Turning to Slide 7, period-end loan balances increased by 1.2% quarter-over-quarter totaling $111.9 billion. Total loan balances excluding PPP increased $2.4 billion or 2.2% during the quarter driven by commercial loans. Within commercial, excluding PPP, loans increased by $2.5 billion or 4.4% compared to the prior quarter. This growth was broad-based across all major portfolios and was driven by record new commercial loan production. Growth was led by middle market, corporate, and specialty banking, which increased by $1 billion and represented 40% of total commercial loan growth this quarter. Inventory finance increased by $597 million, auto dealer floorplan increased by $276 million, asset finance increased by $160 million, and commercial real estate increased by $267 million.
Within corporate and specialty banking, each of our commercial verticals contributed to growth this quarter, including Corporate Banking, Tech & Telecom, Healthcare, and Franchise. Inventory Finance growth was driven by a combination of seasonally higher balances due to inventory shipments in the quarter as well as expansion of existing customer programs. Higher utilization levels drove approximately two-thirds of the increased balances.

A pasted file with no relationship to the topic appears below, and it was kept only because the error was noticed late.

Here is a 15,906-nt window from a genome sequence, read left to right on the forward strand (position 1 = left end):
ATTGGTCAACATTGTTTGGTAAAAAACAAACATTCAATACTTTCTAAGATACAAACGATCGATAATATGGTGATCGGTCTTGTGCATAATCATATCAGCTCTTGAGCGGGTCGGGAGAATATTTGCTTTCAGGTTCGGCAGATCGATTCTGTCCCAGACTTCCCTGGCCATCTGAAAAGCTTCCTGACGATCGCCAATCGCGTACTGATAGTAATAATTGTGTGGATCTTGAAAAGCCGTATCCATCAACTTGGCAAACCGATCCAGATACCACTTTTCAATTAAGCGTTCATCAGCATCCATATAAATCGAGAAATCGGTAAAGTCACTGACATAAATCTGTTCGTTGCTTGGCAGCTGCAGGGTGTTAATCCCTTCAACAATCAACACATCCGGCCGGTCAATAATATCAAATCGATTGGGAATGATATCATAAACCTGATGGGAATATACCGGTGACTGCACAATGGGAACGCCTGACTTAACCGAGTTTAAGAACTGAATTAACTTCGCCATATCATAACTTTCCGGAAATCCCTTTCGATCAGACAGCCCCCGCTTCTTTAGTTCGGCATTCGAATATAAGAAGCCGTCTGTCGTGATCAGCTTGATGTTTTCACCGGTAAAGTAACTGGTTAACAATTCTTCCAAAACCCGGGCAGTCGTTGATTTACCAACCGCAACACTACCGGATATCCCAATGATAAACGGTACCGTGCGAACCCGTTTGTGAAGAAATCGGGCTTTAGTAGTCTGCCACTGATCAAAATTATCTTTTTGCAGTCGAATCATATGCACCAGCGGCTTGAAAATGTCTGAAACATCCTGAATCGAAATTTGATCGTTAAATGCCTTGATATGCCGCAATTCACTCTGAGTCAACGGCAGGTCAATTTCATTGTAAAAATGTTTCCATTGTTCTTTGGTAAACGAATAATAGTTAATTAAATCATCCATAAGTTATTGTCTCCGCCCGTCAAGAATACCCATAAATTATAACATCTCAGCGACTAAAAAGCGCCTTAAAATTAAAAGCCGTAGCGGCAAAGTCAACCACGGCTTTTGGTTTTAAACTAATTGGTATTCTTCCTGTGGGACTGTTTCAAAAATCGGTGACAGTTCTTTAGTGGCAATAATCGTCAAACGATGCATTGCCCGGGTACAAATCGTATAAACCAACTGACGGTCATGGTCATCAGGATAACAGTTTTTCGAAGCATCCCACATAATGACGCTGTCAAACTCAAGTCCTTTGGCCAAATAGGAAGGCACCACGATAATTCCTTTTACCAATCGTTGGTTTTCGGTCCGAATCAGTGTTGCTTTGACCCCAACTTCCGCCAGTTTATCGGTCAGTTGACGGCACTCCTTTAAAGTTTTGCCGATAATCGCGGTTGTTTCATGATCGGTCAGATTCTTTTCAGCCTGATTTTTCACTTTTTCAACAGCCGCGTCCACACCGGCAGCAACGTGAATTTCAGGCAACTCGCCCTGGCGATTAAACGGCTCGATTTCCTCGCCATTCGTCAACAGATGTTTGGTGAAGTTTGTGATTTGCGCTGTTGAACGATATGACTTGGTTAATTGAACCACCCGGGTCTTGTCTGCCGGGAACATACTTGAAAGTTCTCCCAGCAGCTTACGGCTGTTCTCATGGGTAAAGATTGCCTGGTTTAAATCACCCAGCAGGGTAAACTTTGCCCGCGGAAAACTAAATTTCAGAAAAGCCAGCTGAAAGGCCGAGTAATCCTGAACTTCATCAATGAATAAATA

In auto floorplan, we are continuing to add new dealer relationships and growing our overall commitment levels. In addition, balance has benefited from improved utilization rates, which increased from the mid '20s to approximately 30% in the quarter. Even as we delivered record loan production, calling activities across the business continued at a rapid pace. We ended the quarter with commercial loan pipelines 34% higher versus the prior quarter and 49% higher than prior year, supporting our outlook for continued loan growth ex-PPP throughout 2022.